Republicans and Democrats agree that the two GOP congressional nominees from Northern Virginia could pose serious threats to their opponents, both Democratic incumbents, if the GOP can make good on its promises of party unity.

But the Republican threat showed signs of tarnish on election night, as mainline Republicans and the so-called "new right" continued the bitter squabble that divided voters in the GOP primary last week.

Robert L. Thoburn, the ultraconservative minister who lost his primary bid against former congressman Stanford E. Parris, had hardly conceded the race before he was deriding those in Alexandria who had opposed his candidacy. In a television interview the night of the primary, Thoburn labeled those opponents "monkeys." At the same time, Parris supporters privately were heaving sighs of relief over the demise of "the Koolaids" -- their word for Thoburn backers, drawn from the example of the People's Temple massacre in Guyana.

Northern Virginia Republicans are gleeful about the economic and foreign problems of President Carter, and they are confident a Reagan landslide in November will propel their nominees -- Parris in the 8th District and Frank Wolf in the 10th -- into Congress.

Democrats, for their part, have moved quickly into a defensive posture around incumbents Joseph L. Fisher (10th District) and Herbert E. Harris II (8th District), stressing their records and emphasizing that this fall's congressional elections will not hinge on Carter.

"I'll run my own campaign just as I always have," says Fisher, whom Wolf has called "part and parcel" of the Carter administration.

Fisher narrowly defeated Wolf two years ago, and expects his voting record to be a key GOP issue in November.

"Sure, I support Carter; I'm a Democrat," Fisher said. "I vote with him frequently, but quite frequently I don't."

He pointed out, for example, that he had broken with Carter over the president's proposal of a 10-cents-a-gallon gasoline tax.

Harris, who almost never mentions his name and Carter's in the same breath, dismissed the presidential "coat-tail" theory.

"That kind of thinking is totally inappropriate in the 8th District," Harris argued. "People there want to know what you're for and what you've done for them, and no candidate can get away with hiding behind another one."

Harris gave Parris little time to savor his primary victory before blasting his old foe, alleging misuse of congressional office funds and other improprieties.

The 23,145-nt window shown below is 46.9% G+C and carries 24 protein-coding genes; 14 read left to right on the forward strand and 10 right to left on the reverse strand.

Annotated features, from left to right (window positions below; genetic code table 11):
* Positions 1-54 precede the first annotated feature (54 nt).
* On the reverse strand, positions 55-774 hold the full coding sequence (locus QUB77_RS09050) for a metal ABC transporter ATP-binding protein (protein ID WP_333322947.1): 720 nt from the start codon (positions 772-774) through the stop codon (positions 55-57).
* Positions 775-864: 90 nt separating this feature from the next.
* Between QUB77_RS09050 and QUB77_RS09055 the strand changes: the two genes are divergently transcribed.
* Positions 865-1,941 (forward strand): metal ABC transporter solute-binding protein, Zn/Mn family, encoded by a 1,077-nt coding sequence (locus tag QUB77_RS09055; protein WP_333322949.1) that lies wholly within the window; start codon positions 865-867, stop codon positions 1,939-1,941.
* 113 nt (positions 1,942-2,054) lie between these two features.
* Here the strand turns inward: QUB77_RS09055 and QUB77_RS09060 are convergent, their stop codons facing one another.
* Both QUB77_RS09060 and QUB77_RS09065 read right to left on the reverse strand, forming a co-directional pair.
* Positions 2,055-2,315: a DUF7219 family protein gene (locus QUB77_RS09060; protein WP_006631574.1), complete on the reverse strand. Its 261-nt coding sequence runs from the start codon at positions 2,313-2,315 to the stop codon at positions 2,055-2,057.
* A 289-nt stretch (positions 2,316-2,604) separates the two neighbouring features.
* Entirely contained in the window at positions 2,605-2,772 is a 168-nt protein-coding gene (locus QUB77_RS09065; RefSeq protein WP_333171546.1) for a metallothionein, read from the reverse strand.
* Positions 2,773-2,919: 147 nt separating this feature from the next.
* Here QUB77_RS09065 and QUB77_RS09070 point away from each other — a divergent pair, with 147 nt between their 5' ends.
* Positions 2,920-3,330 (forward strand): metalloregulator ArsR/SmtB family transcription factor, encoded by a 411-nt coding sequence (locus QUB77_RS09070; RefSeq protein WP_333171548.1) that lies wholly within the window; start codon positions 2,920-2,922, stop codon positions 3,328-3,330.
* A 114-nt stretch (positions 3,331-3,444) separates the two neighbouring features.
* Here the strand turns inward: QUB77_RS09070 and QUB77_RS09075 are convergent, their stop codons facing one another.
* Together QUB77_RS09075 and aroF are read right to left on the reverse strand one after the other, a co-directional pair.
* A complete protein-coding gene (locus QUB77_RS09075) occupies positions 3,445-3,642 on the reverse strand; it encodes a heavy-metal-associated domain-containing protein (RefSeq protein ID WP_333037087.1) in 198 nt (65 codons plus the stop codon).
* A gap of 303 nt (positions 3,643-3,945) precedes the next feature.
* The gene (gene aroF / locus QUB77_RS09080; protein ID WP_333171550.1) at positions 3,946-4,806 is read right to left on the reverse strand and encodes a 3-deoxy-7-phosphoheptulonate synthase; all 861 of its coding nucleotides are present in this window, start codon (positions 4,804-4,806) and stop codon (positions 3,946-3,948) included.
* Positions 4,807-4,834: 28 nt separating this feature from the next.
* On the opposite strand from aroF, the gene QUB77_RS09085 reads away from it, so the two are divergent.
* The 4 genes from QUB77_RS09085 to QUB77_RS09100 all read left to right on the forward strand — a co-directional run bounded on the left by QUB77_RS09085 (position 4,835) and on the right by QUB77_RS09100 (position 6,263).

Parris served one term in Congress before being ousted by Harris in 1974.

"I've been wanting to know the answers to some questions for a long time," said Harris. Specifically, he said, he wants to know what happened to constituent service files and funds from an office stationery account, which Harris says should have been returned to the Treasury.

Parris accused Harris of hurling the first of "a lot of dreamed-up, trumped-up smokescreens." He said he turned over all his files when he left office and had used no office funds improperly.

The charges, Parris said, are attempts to detract from Harris' voting record on inflation, military preparedness and energy matters.

"He's riding with Jimmy Carter all over him like a wet Indian blanket," said Parris, "and that is a very havey burden."

Emilie Miller, a member of the state Democratic Central Committee and former chairman of the Fairfax County committee, predicted Carter would not have much impact on the Northern Virginia congressional races.

"Herb and Joe won in 1976 even though Carter didn't win in Northern Virginia," she pointed out. But she added that Harris and Fisher were prepared for a tough fight.

"They never have easy races," Miller cautioned. "They always have to run as if it's the first time because of all the transients moving in and out."

Ray Colley, Democratic Party chief in the 8th District, said Wolf and Parris would be challenged to come forth with solutions to any problems they point out.

After the primary, many Republican officials claimed Parris' victory as a gain for party unity, and predicted many Thoburn supporters would come back to the party mainstream.

"We're walking on clouds," said Fairfax Supervisor Marie B. Travesky (R-Springfield). "We're so delighted I can't tell you how happy we are."

Travesky said the 60-40 vote for Parris showed many area Republicans were "fed up" with what she called the "attempted takeover of the Republican Party by the extremists."

But Thoburn supporters charged privately that party moderates were attempting to drive more conservative members from the GOP. A close political ally of Thoburn, who asked not to be named, charged that Thoburn had been unfairly branded "ultraconservative" by moderate Republicans who were struggling to keep up with a perceived shift to the right among the voters.

"They're in the middle and they want to be seen as more conservative," the Thoburn associate said. "So now they're calling themselves moderate conservatives and branding the real conservatives as ultraconservative, new-right people."

Party regulars rejected claims that Thoburn had been unfairly categorized.

"It's not a question of somebody labeling him ultraconservative," said state Del. Warren E. Barry (R-Springfield), chairman of Parris campaign committee. "Bob has maneuvered himself into that position and taken great pride and pleasure in it."

While one Thoburn supporter said he expects this latest defeat to end Thoburn's career as a candidate, many Republicans and Democrats were certain he would continue in elective politics.

"Apparently he feels he has a message from God to keep trying," said Democrat Miller.

Thoburn, still smarting after a campaign in which he said the media and mainstream Republicans were aligned against him, refused to discuss the matter.

"You stink and your newspaper stinks," he said.